A group of hardy hikers, we set off from the Glendalough Visitors’ Centre, trekking through the parkland then across the carpark and back out to cross the road, and then simply headed up into the woods in the direction of the snowline and the Camaderry summit.
The first incline through the trees was pretty steep and pretty slippy, and I danced over my boots, carefully picking where I placed my feet to avoid an unexpected slide. My breathing was pretty rough, a witness to my lack of presence of the hills lately. My dodgy knees felt well though, although I was using sticks to help them and I could feel the tension in my shoulders from the poles and my rucksack. But as we found our rhythm, old muscle memories came back and the skills picked up in the hills in the last couple of years kicked in. I shortened my stride, relaxed my shoulders and lifted my head a little to help the air to reach my lungs. I’d forgotten how good this felt, when your body lines up with your mind and works as a team, at one with yourself and the mountain around you.
As we reached the snowline, the chance of slipping eased and the new challenge was to step over the deep snow and into the footprint of the climber ahead. The snow was 9 inches deep in places and the joke was who would come looking for me, 5″foot tot that I am, if I completely disappeared in the snow. Such sympathy and empathy from my climbing buddies!
We got the ‘science’ along the way from Everest Summiteer Ian Taylor and Dublin Wicklow Mountain Rescue buddy Ronan Friel. As we got higher, our boots crunched through hard-crusted snow to sink deeply to the ground below. The height and cold was freezing the top layer of snow, and the lads explained how layers of soft and frozen snow can build, become unstable, and depending on the incline and what lies below, can cause an avalanche. But not today in 9 inches of snow in Wicklow. Thankfully.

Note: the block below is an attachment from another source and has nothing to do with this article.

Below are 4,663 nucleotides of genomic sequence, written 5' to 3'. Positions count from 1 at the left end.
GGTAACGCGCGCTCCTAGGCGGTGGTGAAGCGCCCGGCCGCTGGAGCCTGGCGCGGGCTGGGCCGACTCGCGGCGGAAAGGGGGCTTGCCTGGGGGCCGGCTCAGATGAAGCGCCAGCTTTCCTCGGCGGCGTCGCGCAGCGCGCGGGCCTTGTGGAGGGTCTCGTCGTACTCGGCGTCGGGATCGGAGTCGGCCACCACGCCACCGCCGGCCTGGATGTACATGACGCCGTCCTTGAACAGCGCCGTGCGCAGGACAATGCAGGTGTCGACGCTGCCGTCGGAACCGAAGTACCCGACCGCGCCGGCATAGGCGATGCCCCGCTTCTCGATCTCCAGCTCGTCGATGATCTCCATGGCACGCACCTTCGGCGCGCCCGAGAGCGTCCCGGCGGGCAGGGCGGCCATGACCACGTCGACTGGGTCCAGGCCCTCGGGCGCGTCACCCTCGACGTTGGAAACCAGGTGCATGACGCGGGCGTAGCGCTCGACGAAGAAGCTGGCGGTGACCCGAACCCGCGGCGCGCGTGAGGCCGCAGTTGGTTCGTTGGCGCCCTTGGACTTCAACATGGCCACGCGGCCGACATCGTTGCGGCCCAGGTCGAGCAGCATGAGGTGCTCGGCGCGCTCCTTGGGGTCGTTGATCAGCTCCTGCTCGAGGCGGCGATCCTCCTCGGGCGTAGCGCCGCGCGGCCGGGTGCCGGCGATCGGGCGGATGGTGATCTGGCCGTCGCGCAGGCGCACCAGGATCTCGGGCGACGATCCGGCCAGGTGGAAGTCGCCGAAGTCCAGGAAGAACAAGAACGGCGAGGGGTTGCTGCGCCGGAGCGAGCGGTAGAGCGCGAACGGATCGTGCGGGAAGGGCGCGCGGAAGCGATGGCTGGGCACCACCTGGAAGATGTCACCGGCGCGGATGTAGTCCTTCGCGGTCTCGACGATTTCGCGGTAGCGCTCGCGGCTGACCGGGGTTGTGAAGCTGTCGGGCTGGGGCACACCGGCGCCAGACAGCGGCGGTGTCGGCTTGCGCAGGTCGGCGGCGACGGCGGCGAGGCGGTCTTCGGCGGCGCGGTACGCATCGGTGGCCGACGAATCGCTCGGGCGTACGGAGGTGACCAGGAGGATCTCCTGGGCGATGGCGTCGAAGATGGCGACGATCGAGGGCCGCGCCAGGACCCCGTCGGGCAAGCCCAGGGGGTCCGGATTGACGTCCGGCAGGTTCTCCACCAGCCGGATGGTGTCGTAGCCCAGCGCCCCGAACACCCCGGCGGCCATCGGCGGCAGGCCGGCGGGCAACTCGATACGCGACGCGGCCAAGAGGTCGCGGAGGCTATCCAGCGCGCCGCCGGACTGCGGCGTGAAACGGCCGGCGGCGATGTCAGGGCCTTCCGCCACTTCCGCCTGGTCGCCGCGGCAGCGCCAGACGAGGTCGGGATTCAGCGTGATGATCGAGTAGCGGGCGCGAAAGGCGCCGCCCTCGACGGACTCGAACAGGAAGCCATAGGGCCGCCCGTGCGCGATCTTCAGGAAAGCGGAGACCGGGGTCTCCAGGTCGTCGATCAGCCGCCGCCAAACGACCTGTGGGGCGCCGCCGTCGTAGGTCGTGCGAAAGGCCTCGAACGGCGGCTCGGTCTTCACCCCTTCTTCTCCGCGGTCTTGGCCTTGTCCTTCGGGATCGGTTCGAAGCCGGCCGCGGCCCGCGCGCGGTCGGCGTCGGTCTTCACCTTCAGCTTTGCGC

As we left the treeline the mist cleared and gave spectacular views across Glendalough. I always think views like these are the reward for the hard slog, but you don’t always get them, and that makes them extra special when you do.
Within moments the snow had descended again and we pushed on towards the summit in a white-out. I’m always hugely impressed at the skills of people like Ian and Ronan, who can unerringly find their way to a chosen point regardless of the weather and visibility. I’ve got my MS1 and should be able to navigate, but I’m not; mainly because I’ve been too lazy to practice. That’s something I must tackle this year.
On cue, the stones that mark the summit, pushed up through the snow covering them and the mist surrounding them. Time for snow angels and lunch, as we grab fleeces and layer up. So quickly the chill sets in when you’re not moving and before long we were striding out again, back towards the treeline.
Today wasn’t a long hike and it wasn’t a particularly hard one, but it was hard for me. I wasn’t panicking about that though. I haven’t been able to exercise properly for nearly a month, and I realise that it’s natural to expect a lack of energy after surgery, a fever, and weeks of drips and pills. The main thing is that the mountains haven’t gone away and there’s a whole year ahead to get fit and strong again and enjoy these hills and others.
Today was a very good day.